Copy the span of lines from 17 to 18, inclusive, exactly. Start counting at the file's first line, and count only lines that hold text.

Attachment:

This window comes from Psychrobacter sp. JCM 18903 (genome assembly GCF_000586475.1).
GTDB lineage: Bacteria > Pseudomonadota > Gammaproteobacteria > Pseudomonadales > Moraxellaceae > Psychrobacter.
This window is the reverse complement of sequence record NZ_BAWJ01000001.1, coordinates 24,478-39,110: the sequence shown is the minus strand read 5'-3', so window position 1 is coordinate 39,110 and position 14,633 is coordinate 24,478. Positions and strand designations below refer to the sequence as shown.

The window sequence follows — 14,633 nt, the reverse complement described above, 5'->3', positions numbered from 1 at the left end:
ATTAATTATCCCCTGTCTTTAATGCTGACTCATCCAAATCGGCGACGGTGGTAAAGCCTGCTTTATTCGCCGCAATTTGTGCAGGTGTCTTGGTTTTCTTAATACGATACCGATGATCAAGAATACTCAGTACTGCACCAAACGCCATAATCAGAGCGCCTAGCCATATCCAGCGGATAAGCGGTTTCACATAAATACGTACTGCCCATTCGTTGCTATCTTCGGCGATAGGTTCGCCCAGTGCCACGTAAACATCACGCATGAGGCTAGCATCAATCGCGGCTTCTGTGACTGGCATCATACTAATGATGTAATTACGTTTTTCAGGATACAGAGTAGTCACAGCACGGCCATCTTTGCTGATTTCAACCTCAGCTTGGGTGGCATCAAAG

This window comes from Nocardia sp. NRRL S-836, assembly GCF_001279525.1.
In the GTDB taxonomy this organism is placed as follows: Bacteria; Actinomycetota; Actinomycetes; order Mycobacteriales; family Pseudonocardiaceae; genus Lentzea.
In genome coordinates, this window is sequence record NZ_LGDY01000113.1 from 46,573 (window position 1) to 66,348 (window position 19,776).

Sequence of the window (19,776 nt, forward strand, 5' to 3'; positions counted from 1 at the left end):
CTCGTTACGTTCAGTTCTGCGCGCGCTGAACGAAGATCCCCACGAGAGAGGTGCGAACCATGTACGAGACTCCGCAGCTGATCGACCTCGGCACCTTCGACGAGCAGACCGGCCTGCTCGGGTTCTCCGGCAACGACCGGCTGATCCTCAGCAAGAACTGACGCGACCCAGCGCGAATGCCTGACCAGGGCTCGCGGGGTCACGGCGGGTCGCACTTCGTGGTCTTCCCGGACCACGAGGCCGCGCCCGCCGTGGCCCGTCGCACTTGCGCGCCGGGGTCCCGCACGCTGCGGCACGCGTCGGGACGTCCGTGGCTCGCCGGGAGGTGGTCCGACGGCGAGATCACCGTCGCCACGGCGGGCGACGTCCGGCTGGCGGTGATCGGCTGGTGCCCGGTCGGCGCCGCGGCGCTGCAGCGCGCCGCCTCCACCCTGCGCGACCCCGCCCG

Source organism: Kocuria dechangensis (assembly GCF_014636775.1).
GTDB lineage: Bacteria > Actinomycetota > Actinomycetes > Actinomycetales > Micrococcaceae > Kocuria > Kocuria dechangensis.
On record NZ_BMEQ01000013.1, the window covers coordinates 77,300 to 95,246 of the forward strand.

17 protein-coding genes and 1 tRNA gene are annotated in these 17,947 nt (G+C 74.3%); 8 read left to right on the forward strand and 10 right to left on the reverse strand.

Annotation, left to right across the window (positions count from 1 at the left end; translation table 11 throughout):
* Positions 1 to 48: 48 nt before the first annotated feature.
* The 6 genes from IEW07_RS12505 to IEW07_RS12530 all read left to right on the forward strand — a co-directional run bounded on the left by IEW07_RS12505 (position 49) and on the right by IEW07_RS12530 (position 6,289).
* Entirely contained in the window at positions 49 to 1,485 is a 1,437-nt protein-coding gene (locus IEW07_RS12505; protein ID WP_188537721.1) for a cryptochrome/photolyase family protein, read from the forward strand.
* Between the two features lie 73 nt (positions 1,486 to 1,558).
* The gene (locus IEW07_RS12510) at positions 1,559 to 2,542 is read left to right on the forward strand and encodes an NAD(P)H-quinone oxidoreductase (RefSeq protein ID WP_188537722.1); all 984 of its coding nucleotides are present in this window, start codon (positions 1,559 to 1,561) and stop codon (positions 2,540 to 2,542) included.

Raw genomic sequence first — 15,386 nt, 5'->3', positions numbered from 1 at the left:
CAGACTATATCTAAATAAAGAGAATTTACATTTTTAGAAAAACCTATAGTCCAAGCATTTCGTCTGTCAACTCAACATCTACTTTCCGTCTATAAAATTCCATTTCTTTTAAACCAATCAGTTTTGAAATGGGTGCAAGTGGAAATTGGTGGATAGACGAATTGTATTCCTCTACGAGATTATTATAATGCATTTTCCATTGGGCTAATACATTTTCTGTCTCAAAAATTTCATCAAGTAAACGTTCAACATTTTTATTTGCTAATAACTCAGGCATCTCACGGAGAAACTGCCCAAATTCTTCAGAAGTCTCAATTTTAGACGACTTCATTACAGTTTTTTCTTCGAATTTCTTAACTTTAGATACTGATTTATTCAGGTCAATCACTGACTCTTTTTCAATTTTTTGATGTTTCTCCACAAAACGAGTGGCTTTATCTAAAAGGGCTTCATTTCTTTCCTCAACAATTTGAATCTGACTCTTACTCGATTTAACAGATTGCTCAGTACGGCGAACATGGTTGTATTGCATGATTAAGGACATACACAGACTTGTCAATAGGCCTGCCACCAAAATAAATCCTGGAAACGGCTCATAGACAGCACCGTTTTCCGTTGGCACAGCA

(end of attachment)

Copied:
* The 6 genes from IEW07_RS12505 to IEW07_RS12530 all read left to right on the forward strand — a co-directional run bounded on the left by IEW07_RS12505 (position 49) and on the right by IEW07_RS12530 (position 6,289).
* Entirely contained in the window at positions 49 to 1,485 is a 1,437-nt protein-coding gene (locus IEW07_RS12505; protein ID WP_188537721.1) for a cryptochrome/photolyase family protein, read from the forward strand.